Baggage Carousel

Photo by Robert S. Donovan.

How’s this for a shocking statistic – in 2010, more than 29 million pieces of checked baggage were mishandled, meaning the bags were delayed, had items stolen out of them or were lost (sometimes forever). That’s 3,360 bags going missing or being tampered with every hour of every day. The worst part is that even though more and more people are going the carry-on route in a bid to avoid checked baggage fees, the rate of mishandlings actually went up over prior years.

With so many incidences of things going wrong, not to mention crazy stories like this one, in which a Delta airlines passenger finally received his delayed suitcase only to find it had been used as a toilet, it makes sense to take some measures to protect your bags.

So what can you do?

Essentially, there are two steps to keeping your checked baggage safe – preparing the contents for travel and firmly securing your bag. Here’s how I suggest going about it.

STEP ONE: Preparation

Carry on all valuables. You shouldn’t, for example, be putting fine jewelry into a checked bag. If some reason you absolutely must, at least make sure the items are well concealed. Wrap the object in a sock, shove it down your gym shoe or place it in your bag in such a way that it won’t attract attention.

If you did put important or valuable items in your checked luggage, make sure you examine the contents of your bag, either at the airport upon collecting it, or as soon as you check-in at your hotel. If something is missing and you didn’t check straight away, you won’t know if it was lost in transit, at the hotel or somewhere else.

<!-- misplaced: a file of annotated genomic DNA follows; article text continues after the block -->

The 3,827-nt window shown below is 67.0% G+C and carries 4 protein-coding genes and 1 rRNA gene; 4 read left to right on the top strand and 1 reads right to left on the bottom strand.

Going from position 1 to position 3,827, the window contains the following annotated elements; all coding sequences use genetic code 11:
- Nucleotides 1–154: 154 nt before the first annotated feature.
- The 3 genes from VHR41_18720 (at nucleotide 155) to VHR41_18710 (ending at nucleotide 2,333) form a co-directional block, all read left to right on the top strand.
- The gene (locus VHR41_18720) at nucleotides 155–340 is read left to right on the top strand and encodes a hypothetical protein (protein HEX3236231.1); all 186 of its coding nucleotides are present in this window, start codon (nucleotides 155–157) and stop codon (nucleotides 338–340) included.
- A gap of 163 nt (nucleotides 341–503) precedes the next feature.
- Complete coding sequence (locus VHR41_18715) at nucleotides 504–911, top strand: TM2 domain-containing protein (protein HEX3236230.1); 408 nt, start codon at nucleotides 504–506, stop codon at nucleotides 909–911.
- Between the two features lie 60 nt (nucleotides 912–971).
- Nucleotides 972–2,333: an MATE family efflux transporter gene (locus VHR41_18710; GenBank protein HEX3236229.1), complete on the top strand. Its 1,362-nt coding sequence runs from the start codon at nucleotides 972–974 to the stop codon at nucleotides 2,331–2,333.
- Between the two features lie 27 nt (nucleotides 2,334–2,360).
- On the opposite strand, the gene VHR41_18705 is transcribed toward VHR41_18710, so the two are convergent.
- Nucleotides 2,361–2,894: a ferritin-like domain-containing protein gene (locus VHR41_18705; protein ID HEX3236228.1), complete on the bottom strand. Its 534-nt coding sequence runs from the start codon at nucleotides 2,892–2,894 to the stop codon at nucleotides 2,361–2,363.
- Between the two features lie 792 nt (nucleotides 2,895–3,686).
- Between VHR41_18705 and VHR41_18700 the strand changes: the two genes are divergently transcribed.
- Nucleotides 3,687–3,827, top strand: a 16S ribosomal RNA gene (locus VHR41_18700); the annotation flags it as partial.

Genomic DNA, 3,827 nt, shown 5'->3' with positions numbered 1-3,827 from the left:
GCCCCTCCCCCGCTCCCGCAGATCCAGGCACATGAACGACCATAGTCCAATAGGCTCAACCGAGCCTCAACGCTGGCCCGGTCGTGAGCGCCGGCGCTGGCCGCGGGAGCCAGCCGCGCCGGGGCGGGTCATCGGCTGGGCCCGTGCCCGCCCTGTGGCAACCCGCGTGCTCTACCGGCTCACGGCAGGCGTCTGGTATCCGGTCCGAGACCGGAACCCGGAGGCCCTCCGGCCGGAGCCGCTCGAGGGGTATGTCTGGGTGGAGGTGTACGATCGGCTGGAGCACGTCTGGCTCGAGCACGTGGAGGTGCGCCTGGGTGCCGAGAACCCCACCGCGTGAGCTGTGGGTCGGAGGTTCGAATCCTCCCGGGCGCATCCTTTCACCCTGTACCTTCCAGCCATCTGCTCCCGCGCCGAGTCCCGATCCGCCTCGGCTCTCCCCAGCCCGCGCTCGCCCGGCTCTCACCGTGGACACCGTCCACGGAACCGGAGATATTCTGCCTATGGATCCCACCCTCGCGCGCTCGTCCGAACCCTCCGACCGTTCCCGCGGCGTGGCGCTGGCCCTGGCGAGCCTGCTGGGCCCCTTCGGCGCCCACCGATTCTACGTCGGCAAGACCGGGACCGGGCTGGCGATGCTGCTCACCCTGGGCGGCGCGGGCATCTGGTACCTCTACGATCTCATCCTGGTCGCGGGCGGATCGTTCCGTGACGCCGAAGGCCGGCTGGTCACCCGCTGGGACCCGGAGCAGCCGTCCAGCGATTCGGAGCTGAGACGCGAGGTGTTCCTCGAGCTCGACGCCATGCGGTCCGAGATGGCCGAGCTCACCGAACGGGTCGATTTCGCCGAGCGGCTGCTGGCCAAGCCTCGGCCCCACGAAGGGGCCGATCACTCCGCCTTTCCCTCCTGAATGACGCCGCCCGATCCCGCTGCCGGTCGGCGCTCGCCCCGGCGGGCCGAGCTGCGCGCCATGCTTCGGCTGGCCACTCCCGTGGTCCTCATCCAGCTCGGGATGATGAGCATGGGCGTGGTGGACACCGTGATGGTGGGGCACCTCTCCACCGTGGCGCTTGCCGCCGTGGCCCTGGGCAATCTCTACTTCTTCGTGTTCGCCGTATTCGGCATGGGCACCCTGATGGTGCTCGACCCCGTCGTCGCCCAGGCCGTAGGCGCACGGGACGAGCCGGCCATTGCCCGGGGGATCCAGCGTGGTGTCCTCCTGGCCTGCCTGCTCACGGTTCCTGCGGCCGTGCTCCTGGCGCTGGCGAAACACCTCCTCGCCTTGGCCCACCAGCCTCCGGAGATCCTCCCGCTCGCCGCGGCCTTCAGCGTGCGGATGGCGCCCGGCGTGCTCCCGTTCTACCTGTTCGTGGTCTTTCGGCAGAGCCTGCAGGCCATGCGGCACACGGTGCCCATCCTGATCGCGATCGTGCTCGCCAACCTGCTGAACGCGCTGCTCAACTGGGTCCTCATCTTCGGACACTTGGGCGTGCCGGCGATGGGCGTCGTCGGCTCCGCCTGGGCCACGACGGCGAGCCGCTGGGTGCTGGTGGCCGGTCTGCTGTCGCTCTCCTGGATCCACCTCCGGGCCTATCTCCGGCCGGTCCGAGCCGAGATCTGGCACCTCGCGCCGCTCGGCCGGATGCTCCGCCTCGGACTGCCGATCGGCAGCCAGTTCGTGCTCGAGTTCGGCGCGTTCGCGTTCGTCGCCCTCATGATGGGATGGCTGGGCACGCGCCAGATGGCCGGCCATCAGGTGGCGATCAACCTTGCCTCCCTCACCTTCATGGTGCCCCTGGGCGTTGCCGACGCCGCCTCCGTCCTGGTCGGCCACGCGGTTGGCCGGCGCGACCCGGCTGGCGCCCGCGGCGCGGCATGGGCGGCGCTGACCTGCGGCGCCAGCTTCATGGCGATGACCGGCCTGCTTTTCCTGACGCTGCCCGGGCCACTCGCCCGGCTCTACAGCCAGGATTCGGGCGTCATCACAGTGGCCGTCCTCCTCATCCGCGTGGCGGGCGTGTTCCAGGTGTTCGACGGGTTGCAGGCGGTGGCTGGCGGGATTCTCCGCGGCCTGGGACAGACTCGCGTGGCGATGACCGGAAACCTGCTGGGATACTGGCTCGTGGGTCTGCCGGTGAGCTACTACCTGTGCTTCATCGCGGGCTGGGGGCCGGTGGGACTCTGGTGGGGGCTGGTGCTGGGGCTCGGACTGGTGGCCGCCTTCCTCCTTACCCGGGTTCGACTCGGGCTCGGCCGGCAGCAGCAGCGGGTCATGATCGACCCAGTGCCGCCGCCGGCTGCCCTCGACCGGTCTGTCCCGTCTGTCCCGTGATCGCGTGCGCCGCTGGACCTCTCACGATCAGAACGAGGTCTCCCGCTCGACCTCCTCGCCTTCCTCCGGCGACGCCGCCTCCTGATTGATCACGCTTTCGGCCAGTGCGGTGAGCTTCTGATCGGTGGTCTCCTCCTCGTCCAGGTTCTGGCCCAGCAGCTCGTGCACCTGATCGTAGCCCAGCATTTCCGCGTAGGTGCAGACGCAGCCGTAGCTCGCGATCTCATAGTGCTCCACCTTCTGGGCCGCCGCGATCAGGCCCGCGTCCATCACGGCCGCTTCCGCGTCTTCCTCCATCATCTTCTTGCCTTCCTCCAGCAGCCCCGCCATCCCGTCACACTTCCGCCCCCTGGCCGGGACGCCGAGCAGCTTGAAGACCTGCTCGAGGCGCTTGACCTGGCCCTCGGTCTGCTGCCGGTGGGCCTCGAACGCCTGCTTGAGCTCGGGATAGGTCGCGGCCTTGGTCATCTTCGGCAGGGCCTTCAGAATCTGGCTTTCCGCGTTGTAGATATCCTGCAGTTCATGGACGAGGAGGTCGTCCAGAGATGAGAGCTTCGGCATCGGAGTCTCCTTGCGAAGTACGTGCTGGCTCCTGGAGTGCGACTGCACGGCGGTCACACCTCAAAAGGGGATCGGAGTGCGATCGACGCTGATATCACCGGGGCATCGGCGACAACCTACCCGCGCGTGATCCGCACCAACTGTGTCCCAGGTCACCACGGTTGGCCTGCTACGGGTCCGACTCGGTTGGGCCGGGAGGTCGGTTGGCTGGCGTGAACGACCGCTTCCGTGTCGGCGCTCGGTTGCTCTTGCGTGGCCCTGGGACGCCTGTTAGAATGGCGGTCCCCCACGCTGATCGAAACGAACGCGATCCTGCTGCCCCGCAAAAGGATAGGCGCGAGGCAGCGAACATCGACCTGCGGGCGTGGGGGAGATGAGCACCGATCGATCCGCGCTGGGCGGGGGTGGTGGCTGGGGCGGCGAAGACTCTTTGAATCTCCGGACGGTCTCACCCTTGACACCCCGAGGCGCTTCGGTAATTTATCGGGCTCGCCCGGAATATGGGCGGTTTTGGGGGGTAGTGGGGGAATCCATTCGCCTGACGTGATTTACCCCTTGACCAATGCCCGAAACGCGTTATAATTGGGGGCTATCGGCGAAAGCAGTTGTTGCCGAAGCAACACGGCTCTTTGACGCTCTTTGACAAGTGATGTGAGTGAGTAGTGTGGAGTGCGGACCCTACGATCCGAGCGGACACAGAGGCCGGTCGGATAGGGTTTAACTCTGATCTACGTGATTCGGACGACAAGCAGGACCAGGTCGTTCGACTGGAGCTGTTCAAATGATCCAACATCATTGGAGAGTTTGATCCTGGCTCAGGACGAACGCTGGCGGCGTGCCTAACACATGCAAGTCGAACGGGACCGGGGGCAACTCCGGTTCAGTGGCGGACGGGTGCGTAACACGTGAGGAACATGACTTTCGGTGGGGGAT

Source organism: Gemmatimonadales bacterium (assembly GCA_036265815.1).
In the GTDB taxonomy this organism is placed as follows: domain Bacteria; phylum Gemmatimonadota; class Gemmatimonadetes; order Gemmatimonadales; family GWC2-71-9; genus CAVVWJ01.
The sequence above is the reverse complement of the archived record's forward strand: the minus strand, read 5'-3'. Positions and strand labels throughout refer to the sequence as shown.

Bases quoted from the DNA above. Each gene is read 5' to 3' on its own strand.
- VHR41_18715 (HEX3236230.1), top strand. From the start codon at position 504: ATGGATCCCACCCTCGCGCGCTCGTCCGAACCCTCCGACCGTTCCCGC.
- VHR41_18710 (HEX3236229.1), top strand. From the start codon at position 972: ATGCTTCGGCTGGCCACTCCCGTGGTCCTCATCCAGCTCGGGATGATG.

Finally, know the abbreviated airport code for your destination (e.g. LAX for Los Angeles International). When you are checking in at the airport, make sure the agent correctly tags your bag with this code, otherwise your bag won’t be arriving at the same place as you! Also, you’ll notice the check-in agent will put a matching sticker on the back of your boarding pass – hang on to this, as it will make it a lot easier for the airline to track your bag should it go missing.

STEP TWO: Securing your bag

Regardless of what you have in your bag, it’s important to prevent others from being able to access it. As bad as it is to have something stolen from your luggage, it’s far worse to have someone put illicit items into your bags. You are generally held responsible for the contents of your bags, and it can be difficult to show your luggage was tampered with.

How can you get around this? Avoid zippered luggage. Yes, I know, the vast majority of suitcases out there are closed using zippers, and yes you can buy TSA-approved locks and slap them on. But no matter what locks you put on your zipper tabs, a thief can open zipped luggage in seconds using nothing but a standard office pen. They can also reseal your bag in such a way that you’d never know that it was opened. Want to see how it’s done? Here’s a video demonstrating just how easy it is.




Scared? Well here’s what to do. If you do still have to use your zippered luggage, you can protect it using tell-tags. It will still be possible to open your bags using the pen trick, but your bag can’t be resealed without destroying the tell-tag, providing evidence that your luggage was tampered with. Another tamper-evident luggage seal option is available here. Of course, don’t forget to seal any secondary compartments or pockets on your suitcase in addition to the main zippered section.

Ultimately the best way to keep your luggage secure is to use hard-sided zipper-less luggage that seals with a built-in lock. A determined thief might still be able to pick the lock, but more than likely, they’ll simply move on to an easier target. Security agents still need to be able to open your bag, so you should check that the bag’s built-in lock is TSA-friendly – which will generally be the case if the suitcase was manufactured within the last few years.

What do you think? Do you have any other tips for keeping your checked luggage safe?